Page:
When certified evaluation and accreditation as well as national university corporation evaluation became compulsory in Japan in 2004, university rankings suddenly lost their popularity among the Japanese public. There are two reasons for this. First, more reliable and detailed pieces of information were made public as a result of these two types of evaluations, carried out by public institutions. Japanese tend to believe what the government or public sector says on issues related to education. Another reason is that the two types of evaluation accumulated a vast amount of data, which has no comparison to the foregoing attempts in quantity as well as in quality.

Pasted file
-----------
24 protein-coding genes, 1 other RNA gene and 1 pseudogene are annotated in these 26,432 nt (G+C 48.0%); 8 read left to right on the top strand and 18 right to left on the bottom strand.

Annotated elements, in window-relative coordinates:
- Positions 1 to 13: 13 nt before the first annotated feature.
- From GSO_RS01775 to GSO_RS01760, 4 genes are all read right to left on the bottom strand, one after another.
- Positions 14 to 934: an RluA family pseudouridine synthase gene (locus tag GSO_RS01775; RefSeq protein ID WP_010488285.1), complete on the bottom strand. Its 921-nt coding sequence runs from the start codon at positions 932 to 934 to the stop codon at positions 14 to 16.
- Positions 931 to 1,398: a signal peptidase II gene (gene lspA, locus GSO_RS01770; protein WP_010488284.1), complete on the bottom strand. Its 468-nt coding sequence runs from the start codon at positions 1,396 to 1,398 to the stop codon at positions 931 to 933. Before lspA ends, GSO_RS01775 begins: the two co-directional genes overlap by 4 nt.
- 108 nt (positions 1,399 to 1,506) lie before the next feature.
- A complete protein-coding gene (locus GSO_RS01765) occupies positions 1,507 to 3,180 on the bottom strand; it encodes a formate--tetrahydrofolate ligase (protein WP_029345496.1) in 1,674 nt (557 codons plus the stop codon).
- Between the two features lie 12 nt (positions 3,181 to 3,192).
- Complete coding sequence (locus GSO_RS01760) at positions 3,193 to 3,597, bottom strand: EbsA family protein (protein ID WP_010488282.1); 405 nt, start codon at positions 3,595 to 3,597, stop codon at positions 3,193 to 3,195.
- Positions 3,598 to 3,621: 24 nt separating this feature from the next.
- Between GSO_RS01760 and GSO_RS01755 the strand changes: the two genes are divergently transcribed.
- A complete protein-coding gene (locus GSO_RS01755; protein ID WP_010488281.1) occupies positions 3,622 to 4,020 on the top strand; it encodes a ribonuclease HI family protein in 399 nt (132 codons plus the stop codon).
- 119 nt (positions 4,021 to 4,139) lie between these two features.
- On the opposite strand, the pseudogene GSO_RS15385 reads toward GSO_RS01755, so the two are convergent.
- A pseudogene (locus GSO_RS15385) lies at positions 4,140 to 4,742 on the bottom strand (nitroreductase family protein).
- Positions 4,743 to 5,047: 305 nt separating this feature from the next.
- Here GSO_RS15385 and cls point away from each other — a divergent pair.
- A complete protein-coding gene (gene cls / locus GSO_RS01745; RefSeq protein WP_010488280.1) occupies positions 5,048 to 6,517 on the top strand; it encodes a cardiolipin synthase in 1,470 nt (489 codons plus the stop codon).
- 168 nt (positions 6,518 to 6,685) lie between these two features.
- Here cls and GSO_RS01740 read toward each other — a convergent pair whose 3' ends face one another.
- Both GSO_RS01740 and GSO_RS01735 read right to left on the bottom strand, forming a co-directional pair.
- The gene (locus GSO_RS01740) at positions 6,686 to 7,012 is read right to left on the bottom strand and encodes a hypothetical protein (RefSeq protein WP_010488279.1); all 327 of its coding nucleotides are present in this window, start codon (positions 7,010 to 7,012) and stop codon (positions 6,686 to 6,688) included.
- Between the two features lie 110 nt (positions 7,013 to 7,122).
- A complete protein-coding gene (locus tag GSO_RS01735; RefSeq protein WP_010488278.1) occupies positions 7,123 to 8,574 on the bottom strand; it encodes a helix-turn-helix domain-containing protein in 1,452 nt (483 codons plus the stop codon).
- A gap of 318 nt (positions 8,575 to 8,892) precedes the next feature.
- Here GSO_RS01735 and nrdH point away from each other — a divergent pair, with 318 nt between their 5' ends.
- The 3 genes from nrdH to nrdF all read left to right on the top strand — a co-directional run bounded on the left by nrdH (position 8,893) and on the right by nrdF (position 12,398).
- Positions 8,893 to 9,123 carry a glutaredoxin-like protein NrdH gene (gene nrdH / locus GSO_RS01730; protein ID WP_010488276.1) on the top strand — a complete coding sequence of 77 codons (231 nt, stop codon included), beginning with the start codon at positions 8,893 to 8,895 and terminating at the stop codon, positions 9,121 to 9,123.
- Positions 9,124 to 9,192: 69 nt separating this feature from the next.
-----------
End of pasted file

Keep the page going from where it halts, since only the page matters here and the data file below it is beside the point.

In order to understand the Japanese perspectives with respect to university rankings, one has always to take into account their mentality and traditional way of thinking when considering the public sectors. However, as regards international ranking, Japanese higher education authorities study them carefully, which may lead to a change in policy and/or the launching of new funding schemes. The Japanese are more concerned with information coming from Europe and America than from within. By looking at international rankings, one can notice that, generally speaking, small institutions cannot achieve high ranking. One of the great concerns of high school students who wish to get into a university is the choice of a major. The detailed rankings in different disciplines provide these students with very useful information in this regard. Rankings can be a useful transparency instrument. However, great care is necessary for interpreting the results, as the number of indicators considered for ranking is rather limited.